If you're shopping for your dream home, you may have questions about homeowners insurance. It’s another expense of home ownership, so it’s logical to ask the question: Do you need homeowners insurance, and if so, when in the house buying process do you buy it?
Here's a list of frequently asked questions and answers to help you understand when you need to get homeowners insurance.
Is Homeowners Insurance Required?
There's no law that requires home insurance. But mortgage lenders do require you to get home insurance coverage before they will agree to finance your home purchase. Home insurance protects the mortgage lender’s investment by providing the money to repair or rebuild the home if it is damaged or destroyed by a fire, a lightning storm, a tornado or some other covered event.
What Kind of Homeowners Insurance Do I Need?
There are many things to consider, but for starters, you will probably want a homeowners insurance policy which typically covers:
- Your house: Homeowners insurance coverage can help pay to repair or rebuild your house and possibly other structures on your property, such as a detached garage or a storage shed, after damage from a covered loss.
- Your stuff: Homeowners insurance can help pay to replace your possessions, from your couch to your china, if they're damaged or destroyed by a covered loss.
- A place to stay: Your homeowners insurance policy may include additional living expenses (ALE) coverage to help cover the cost of a hotel or other lodging while your home is being fixed or rebuilt.
- Legal bills: If a guest slips on your walkway, you could be held liable. In this case, your homeowners insurance can help cover the related medical bills, your legal costs and potential court awards up to the dollar limit determined in the policy.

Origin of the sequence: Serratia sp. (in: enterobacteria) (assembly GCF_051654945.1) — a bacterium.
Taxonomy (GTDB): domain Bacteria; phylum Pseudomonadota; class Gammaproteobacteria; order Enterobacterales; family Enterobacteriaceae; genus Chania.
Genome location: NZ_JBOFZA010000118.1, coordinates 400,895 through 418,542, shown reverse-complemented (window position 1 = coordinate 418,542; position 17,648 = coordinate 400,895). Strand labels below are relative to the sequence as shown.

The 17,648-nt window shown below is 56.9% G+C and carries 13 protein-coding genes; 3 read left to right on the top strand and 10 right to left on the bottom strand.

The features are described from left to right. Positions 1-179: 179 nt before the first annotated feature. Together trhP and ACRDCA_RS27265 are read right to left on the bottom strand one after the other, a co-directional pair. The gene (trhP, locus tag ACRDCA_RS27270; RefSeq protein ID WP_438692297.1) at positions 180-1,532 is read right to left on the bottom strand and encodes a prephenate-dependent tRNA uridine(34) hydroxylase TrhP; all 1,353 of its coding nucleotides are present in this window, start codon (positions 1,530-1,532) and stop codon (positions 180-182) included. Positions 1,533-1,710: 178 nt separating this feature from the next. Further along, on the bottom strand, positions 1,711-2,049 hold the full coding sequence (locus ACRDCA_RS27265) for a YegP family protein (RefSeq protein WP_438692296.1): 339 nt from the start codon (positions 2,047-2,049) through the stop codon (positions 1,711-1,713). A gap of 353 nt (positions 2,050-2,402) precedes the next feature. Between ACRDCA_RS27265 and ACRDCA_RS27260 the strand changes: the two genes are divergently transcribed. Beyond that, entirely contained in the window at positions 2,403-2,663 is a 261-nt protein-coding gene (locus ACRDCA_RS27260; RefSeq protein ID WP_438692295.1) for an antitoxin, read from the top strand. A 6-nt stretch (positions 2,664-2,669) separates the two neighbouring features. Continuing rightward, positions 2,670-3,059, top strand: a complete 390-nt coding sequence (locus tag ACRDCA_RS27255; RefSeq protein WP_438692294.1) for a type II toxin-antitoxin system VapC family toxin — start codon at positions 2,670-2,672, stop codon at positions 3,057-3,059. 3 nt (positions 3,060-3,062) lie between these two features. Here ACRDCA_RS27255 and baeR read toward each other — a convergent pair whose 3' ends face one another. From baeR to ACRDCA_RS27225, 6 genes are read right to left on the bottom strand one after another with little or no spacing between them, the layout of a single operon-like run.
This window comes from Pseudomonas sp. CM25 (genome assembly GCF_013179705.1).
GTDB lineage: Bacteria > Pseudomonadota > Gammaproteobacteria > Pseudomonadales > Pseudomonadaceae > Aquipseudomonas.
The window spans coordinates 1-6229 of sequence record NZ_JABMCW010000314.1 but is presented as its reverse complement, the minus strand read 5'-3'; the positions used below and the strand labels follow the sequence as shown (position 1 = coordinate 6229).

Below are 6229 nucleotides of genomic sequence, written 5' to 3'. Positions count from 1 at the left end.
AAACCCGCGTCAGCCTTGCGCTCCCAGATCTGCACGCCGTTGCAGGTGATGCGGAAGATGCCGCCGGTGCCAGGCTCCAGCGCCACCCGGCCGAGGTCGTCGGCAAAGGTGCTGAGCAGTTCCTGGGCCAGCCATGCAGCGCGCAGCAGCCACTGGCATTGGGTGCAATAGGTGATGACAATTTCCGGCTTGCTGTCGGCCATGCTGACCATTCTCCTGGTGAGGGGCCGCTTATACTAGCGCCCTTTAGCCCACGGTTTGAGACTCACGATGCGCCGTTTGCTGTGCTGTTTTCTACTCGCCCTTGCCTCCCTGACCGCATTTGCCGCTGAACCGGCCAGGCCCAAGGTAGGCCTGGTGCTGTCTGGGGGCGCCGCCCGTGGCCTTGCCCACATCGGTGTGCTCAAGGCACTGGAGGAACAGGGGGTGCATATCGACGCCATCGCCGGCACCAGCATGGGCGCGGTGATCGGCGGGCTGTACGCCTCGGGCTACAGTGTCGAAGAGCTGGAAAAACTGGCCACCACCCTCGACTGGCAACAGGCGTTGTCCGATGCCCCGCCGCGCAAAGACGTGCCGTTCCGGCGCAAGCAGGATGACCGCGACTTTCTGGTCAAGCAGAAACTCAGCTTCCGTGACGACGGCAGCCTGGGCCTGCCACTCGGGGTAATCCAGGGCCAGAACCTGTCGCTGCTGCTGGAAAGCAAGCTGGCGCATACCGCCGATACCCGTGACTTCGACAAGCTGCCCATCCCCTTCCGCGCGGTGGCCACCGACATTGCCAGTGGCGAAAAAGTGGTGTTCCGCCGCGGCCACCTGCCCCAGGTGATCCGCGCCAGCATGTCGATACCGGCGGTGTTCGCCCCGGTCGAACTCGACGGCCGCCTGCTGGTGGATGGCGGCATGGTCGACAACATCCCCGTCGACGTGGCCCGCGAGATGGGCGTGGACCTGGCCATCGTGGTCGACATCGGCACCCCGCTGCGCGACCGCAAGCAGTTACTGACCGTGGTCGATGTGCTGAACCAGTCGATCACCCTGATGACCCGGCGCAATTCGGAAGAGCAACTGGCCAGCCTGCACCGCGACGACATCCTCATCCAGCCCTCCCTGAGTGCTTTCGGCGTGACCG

Generally, a typical homeowners policy does not include coverage for earthquakes or flood. Depending on the location of your home, your lender may require you to buy insurance that covers loss caused by earthquake or flood . And if you have valuable items that exceed the special dollar limits of your homeowners policy, such as an art collection or fine jewelry, you may want to purchase extra coverage, known as a Personal Articles Floater (PAF), for those items.
Is Hazard Insurance the Same as Homeowners Insurance?
Some mortgage lenders use the term "hazard insurance" to refer to the part of a homeowners insurance policy that covers the structure of the home. Even if the terminology seems a little confusing, simply put, this means the lender requires that you have homeowners insurance. The lender also may require you to have flood insurance or other coverage, depending on the location.
How Much Homeowners Insurance Do I Need?
The amount of homeowners insurance you may need depends on the value of your home and your possessions. First, talk to your agent about a recommended dollar amount that will cover the value of the structure of your home, but also crunch the numbers to determine how much it would cost to rebuild in your area.